My class finished our discussion of East Angels last night. I was afraid they wouldn’t like the ending and would find the heroine rather contrived, but they did not. Having read The Portrait of a Lady first and understanding how Woolson was responding to and revising James in East Angels made it so much more meaningful and gave us a useful frame for comparison. I must say that James didn’t come off too well. Although they had enjoyed reading what many consider his masterpiece, they completely agreed with Woolson that something was missing, and they felt that Woolson supplied it in spades. Namely, she showed how her characters truly felt about each other. By the end, you don’t have to guess about their feelings, like you do about Isabel in Portrait. Did she love Osmond or Goodwood ever? Or was she simply incapable of loving them? It’s hard to say.
The students also saw Woolson’s characters as complex and her settings as very real, as if you are right there in the midst of the action and not simply watching from a distance, as with James. Of course, I don’t want our class to devolve into a competition between Woolson and James, but it is easy to see how the two writers were competing with each other, responding to and rewriting each other’s stories. The next two weeks we will be reading their artist stories, so I am interested to see how much more revising and rewriting they were doing. Lyndall Gordon saw in their relationship a kind of posthumous collaboration, in which James fed off her ideas after she died. But clearly there was an awful lot of competitive collaboration going on while they were still alive.
What has made me so sad, though, is the way that the heroine of East Angels, Margaret, had to repress and hide her emotions from everyone around her. There are some very poignant passages about this, such as when the young woman Garda, who has been allowed to express herself freely for all of her sixteen years, points out to Margaret the difference between them: “you never in the world could stretch yourself out full length on the ground, as I’m doing now. The ground’s nice and warm, and I love to lie on it; but you—you have always sat in chairs, you have been drilled.”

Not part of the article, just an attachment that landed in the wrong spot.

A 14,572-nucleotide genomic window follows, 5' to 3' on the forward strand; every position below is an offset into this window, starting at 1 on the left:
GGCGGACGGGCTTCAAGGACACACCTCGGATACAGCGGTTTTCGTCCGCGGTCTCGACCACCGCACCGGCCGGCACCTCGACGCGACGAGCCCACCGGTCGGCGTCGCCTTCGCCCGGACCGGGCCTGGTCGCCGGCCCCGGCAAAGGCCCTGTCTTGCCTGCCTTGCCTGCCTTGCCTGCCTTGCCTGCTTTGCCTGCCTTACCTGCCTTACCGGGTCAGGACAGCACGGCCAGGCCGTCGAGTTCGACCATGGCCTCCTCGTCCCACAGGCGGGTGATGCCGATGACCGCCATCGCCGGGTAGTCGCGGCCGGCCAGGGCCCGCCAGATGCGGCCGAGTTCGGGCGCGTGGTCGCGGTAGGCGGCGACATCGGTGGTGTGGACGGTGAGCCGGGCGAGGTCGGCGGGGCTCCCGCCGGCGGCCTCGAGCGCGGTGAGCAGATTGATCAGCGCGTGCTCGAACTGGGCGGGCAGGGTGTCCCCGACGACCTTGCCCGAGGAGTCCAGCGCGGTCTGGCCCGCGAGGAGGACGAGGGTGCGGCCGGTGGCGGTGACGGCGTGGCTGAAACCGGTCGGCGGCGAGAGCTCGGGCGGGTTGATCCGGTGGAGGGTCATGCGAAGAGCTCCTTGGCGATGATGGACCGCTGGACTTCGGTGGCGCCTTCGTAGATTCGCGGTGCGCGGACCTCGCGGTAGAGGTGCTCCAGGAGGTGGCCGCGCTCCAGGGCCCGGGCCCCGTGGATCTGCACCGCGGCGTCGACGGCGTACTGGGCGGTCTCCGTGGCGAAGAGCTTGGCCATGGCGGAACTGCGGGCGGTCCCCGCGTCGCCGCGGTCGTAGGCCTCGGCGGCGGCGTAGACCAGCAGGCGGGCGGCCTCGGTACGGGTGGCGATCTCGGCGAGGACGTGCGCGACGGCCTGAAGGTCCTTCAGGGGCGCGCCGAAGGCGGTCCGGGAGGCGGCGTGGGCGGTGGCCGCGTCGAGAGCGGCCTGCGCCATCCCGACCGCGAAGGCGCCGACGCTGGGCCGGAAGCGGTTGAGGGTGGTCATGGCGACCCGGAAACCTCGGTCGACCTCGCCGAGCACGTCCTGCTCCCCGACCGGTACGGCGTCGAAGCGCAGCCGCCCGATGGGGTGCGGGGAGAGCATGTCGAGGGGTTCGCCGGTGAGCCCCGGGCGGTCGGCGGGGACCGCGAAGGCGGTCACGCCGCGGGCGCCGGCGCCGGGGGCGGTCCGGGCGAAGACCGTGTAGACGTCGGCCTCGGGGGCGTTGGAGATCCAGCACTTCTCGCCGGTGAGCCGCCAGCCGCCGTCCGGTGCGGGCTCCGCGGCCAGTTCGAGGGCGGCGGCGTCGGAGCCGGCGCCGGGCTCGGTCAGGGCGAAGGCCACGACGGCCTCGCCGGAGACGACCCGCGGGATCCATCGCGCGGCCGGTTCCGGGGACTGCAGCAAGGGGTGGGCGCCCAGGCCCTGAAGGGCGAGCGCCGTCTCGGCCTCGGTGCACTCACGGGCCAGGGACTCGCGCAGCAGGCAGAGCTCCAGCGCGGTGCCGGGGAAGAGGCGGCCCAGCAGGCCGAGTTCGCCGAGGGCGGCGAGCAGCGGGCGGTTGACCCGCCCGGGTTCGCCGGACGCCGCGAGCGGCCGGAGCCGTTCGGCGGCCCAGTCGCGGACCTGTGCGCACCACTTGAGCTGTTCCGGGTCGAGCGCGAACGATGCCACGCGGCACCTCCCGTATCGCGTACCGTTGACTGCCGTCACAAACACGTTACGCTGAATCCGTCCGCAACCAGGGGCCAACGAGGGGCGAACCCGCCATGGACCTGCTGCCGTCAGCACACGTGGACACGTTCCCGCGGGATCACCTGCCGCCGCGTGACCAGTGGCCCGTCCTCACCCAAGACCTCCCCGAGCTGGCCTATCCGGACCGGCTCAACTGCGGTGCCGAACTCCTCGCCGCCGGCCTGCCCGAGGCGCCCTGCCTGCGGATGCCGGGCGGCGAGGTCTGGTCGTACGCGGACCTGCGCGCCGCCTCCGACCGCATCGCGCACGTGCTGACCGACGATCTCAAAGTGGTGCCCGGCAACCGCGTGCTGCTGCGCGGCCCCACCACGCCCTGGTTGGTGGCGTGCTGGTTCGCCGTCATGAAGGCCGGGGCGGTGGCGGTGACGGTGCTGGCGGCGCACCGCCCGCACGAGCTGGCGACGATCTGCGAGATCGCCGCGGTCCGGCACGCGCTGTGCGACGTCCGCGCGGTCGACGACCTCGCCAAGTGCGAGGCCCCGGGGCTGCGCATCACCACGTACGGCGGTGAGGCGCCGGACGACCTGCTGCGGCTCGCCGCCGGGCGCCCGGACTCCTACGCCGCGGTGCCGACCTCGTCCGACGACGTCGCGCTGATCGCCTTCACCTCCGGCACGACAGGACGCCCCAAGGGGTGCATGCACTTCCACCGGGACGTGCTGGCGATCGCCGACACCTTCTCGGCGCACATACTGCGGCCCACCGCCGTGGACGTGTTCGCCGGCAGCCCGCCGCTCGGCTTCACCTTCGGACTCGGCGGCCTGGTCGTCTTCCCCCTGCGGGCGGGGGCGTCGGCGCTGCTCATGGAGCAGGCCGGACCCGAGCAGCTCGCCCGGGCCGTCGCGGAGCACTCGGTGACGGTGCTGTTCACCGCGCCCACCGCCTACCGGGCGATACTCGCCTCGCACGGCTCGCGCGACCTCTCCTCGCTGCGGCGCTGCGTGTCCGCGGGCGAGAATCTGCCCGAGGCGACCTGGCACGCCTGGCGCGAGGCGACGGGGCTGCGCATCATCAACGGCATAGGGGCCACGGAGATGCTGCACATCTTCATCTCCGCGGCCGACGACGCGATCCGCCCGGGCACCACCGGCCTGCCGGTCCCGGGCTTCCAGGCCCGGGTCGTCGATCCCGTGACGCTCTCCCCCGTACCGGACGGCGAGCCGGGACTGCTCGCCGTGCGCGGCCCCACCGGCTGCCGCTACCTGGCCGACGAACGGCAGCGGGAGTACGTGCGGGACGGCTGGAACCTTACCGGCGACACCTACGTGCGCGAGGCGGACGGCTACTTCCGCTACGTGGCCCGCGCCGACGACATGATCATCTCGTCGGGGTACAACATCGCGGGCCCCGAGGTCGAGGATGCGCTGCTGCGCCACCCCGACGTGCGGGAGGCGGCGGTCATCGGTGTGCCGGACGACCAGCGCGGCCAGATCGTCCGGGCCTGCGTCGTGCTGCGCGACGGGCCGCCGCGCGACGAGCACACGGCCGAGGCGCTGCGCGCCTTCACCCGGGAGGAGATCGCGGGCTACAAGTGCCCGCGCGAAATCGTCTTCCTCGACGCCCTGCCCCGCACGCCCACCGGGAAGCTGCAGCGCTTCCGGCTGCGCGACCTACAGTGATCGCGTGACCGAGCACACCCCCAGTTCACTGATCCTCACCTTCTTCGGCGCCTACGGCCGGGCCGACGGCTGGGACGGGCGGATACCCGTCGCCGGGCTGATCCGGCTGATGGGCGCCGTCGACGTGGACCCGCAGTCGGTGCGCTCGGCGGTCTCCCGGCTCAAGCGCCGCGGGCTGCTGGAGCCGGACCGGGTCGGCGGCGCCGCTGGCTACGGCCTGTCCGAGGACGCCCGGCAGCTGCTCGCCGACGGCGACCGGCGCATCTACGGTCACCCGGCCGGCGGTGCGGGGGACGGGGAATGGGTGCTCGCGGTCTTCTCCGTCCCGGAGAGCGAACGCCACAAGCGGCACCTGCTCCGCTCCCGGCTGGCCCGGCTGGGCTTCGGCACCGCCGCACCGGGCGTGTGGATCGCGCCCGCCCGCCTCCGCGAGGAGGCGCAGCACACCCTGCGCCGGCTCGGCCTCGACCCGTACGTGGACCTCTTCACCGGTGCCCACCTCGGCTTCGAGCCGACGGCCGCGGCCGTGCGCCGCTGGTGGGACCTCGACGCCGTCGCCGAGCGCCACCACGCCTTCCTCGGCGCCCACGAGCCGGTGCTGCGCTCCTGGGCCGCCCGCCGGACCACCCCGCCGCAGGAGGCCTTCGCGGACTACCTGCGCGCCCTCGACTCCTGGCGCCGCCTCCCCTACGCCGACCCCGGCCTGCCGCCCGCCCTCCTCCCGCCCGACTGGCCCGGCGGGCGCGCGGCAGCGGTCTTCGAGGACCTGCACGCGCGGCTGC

Like Margaret, Constance was raised to maintain propriety and hide her true self. Although it is not hard to imagine her stretching herself out in the grass, it is quite plain that she found herself unable to as freely express her emotions as Garda does in the novel. Garda falls headlong in love and isn’t afraid to show it, even to the object of her affection. When she is angry, she blurts out her defiance. Margaret, on the other hand, represses her feelings to the point that we begin to see her physically wasting away.
At one point, Margaret challenges Winthrop, the man from whom she is hiding her feelings: “what do you know of slavery? That is what I have been for years—a slave. Oh, to be somewhere! . . . anywhere where I can breathe and think as I please—as I really am! Do you want me to die without ever having been myself—my real self—for even one day?” To what extent, I wonder, did Woolson feel like a slave, unable to be her true self?
Henry James told a friend that Woolson was one of the few people in the world who truly knew him. But did he know her? Was she able to show her “real self” to him? Or were her novels the only place where she could express her anger and desire? I’m not sure if I will ever know the answers to these questions. But at least she left a trail in her letters and novels for us to follow. As one student in my class wrote in his journal, reading her works is like going on an archaeological dig. I couldn’t agree more!